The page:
Mad River Local Schools’ additional tax collections for the spring was more than $200,000 below what the district was projected to receive after voters approved the district’s request last March for more revenue.
While Mad River treasurer Jerry Ellender said the shortfall won’t hurt the district in the short-term, it could affect the district’s future plans if the taxes continue to go unpaid.
“Having that much of a problem with delinquencies means less revenue available in the future,” he said. “We’re not going to cut some teachers or something like that. It means in planning for the future, there may be less money available from the levy as we had hoped.”
The 5.9-mill continuing levy was projected to generate $1.4 million annually in new money for the district, and the first half ($697,710) was to be collected this spring. The actual collection finalized last week was $484,305 — a shortage of $213,405.
The fall tax collection will begin to be forwarded by the county in August and finalized in October, Ellender said. He said there’s an average of about $200,000 in delinquent taxes on each half-year settlement.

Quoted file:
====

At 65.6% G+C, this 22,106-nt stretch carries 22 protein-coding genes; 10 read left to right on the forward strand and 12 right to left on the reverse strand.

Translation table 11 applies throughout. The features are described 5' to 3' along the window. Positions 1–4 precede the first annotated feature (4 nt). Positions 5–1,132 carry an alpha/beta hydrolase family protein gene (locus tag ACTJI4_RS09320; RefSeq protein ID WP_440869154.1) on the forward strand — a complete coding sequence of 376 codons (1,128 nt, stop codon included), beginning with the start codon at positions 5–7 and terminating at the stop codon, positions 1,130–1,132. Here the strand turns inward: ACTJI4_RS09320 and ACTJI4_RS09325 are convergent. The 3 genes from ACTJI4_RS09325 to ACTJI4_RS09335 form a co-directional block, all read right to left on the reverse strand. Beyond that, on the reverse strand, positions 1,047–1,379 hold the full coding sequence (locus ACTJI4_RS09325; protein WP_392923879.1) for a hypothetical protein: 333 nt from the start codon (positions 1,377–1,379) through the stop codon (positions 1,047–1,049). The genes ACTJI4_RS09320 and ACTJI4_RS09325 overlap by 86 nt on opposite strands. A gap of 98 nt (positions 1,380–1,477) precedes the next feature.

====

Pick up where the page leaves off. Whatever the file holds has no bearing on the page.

“Eventually, if the county collects those (delinquent) taxes, they will send it to us,” Ellender said. “It could be a couple-year process.”
Last March’s levy cost an additional $181 a year for an owner of a home valued at $100,000.
“We appreciate the taxpayers’ support for our schools, and that they did pass a levy and are paying the taxes,” Mad River Superintendent Necia Nicholas said. “We know within the whole nation there are problems with delinquent taxes. People have fallen on difficult times, and we understand that.”
The district’s total property tax collection for the 2012-13 school year was $10 million, with the remainder of the revenue mostly coming from the state, Ellender said.
Under the House Republicans’ K-12 school funding proposal released in April, Mad River would receive a 6 percent increase in state funding for both fiscal year 2014 and 2015, which results in a total of $23,079,731 and $24,464,515, respectively.
“It would cover the cost of inflation for expenses in our district and maintain the services we have now,” Ellender said.